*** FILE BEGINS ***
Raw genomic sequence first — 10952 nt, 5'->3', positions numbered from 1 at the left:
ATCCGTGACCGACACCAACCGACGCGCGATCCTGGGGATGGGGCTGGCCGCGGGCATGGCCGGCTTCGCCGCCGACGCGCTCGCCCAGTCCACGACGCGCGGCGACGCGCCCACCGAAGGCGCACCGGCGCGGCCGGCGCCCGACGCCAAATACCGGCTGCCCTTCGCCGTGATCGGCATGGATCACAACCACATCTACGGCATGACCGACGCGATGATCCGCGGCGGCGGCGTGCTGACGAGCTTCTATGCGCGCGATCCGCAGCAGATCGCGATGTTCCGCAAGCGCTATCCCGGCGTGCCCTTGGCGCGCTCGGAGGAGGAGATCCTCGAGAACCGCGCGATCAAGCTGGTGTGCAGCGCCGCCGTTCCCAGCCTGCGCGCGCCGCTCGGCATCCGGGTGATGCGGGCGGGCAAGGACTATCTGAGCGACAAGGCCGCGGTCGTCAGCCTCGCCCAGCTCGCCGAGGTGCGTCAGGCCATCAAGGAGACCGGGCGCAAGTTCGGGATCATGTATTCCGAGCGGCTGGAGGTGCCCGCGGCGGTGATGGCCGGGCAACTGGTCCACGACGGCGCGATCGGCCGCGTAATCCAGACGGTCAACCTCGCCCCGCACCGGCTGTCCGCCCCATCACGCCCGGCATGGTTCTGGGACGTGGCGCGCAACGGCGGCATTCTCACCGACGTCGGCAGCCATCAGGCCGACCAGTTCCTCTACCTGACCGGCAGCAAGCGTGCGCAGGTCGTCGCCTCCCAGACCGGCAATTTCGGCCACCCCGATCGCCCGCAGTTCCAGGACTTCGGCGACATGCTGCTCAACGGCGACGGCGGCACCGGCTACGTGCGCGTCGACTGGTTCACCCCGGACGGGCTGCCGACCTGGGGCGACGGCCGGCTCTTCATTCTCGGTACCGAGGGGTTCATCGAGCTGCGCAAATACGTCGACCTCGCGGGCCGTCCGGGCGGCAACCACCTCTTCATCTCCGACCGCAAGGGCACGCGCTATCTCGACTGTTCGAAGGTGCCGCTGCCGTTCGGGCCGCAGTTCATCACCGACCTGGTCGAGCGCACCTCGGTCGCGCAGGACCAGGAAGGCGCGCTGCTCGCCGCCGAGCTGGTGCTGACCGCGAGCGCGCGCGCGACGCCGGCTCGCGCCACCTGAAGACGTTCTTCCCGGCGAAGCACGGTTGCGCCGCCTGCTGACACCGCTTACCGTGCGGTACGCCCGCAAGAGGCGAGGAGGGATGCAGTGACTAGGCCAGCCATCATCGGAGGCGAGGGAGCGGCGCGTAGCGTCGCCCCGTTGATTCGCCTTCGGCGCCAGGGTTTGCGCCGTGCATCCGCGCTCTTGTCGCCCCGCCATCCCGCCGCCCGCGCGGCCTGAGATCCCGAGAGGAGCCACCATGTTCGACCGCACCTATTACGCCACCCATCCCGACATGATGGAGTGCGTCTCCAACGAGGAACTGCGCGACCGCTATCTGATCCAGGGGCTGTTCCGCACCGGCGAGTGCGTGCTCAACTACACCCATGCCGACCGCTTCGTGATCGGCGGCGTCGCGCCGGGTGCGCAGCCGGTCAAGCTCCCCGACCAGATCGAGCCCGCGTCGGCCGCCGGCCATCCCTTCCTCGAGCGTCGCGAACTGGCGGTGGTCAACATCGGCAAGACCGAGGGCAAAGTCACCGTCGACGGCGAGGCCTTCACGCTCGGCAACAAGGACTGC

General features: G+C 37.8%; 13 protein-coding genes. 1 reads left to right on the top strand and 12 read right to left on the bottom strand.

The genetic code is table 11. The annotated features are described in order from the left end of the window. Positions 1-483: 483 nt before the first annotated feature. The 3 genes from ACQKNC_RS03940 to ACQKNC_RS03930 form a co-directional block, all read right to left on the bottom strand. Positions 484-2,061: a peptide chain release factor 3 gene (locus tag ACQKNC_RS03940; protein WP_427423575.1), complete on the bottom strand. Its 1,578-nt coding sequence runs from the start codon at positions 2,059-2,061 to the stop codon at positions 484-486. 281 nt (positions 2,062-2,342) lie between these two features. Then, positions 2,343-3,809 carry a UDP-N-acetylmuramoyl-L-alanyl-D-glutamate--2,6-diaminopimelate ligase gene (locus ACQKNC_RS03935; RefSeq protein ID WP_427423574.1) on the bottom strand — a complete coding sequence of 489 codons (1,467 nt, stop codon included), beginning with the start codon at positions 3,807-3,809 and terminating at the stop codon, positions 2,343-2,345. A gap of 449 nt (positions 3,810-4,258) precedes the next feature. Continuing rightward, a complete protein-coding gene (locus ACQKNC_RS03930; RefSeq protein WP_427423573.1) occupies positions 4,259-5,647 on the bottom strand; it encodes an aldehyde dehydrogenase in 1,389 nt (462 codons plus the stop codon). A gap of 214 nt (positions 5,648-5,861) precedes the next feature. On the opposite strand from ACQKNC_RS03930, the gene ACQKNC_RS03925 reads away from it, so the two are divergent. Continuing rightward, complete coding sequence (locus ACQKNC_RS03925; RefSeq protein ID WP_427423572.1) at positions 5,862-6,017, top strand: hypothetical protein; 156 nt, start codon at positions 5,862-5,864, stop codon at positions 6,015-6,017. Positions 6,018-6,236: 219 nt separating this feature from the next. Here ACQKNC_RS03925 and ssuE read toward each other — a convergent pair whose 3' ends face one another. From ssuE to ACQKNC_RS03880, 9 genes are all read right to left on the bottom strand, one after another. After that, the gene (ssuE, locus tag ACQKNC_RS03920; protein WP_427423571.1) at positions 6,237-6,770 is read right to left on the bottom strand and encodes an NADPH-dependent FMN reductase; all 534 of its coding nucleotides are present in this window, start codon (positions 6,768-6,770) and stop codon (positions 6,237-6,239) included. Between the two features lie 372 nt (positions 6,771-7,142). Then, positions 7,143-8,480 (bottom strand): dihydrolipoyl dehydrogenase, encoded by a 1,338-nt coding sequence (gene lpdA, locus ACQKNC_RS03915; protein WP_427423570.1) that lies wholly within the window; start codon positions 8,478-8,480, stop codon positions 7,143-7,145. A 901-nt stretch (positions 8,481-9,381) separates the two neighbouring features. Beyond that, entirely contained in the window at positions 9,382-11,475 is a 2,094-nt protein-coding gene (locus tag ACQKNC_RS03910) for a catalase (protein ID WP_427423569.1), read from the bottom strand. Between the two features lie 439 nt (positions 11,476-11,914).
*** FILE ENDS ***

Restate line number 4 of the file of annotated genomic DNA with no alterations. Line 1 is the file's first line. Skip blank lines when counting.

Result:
The genetic code is table 11. The annotated features are described in order from the left end of the window. Positions 1-483: 483 nt before the first annotated feature. The 3 genes from ACQKNC_RS03940 to ACQKNC_RS03930 form a co-directional block, all read right to left on the bottom strand. Positions 484-2,061: a peptide chain release factor 3 gene (locus tag ACQKNC_RS03940; protein WP_427423575.1), complete on the bottom strand. Its 1,578-nt coding sequence runs from the start codon at positions 2,059-2,061 to the stop codon at positions 484-486. 281 nt (positions 2,062-2,342) lie between these two features. Then, positions 2,343-3,809 carry a UDP-N-acetylmuramoyl-L-alanyl-D-glutamate--2,6-diaminopimelate ligase gene (locus ACQKNC_RS03935; RefSeq protein ID WP_427423574.1) on the bottom strand — a complete coding sequence of 489 codons (1,467 nt, stop codon included), beginning with the start codon at positions 3,807-3,809 and terminating at the stop codon, positions 2,343-2,345. A gap of 449 nt (positions 3,810-4,258) precedes the next feature. Continuing rightward, a complete protein-coding gene (locus ACQKNC_RS03930; RefSeq protein WP_427423573.1) occupies positions 4,259-5,647 on the bottom strand; it encodes an aldehyde dehydrogenase in 1,389 nt (462 codons plus the stop codon). A gap of 214 nt (positions 5,648-5,861) precedes the next feature. On the opposite strand from ACQKNC_RS03930, the gene ACQKNC_RS03925 reads away from it, so the two are divergent. Continuing rightward, complete coding sequence (locus ACQKNC_RS03925; RefSeq protein ID WP_427423572.1) at positions 5,862-6,017, top strand: hypothetical protein; 156 nt, start codon at positions 5,862-5,864, stop codon at positions 6,015-6,017. Positions 6,018-6,236: 219 nt separating this feature from the next. Here ACQKNC_RS03925 and ssuE read toward each other — a convergent pair whose 3' ends face one another. From ssuE to ACQKNC_RS03880, 9 genes are all read right to left on the bottom strand, one after another. After that, the gene (ssuE, locus tag ACQKNC_RS03920; protein WP_427423571.1) at positions 6,237-6,770 is read right to left on the bottom strand and encodes an NADPH-dependent FMN reductase; all 534 of its coding nucleotides are present in this window, start codon (positions 6,768-6,770) and stop codon (positions 6,237-6,239) included. Between the two features lie 372 nt (positions 6,771-7,142). Then, positions 7,143-8,480 (bottom strand): dihydrolipoyl dehydrogenase, encoded by a 1,338-nt coding sequence (gene lpdA, locus ACQKNC_RS03915; protein WP_427423570.1) that lies wholly within the window; start codon positions 8,478-8,480, stop codon positions 7,143-7,145. A 901-nt stretch (positions 8,481-9,381) separates the two neighbouring features. Beyond that, entirely contained in the window at positions 9,382-11,475 is a 2,094-nt protein-coding gene (locus tag ACQKNC_RS03910) for a catalase (protein ID WP_427423569.1), read from the bottom strand. Between the two features lie 439 nt (positions 11,476-11,914).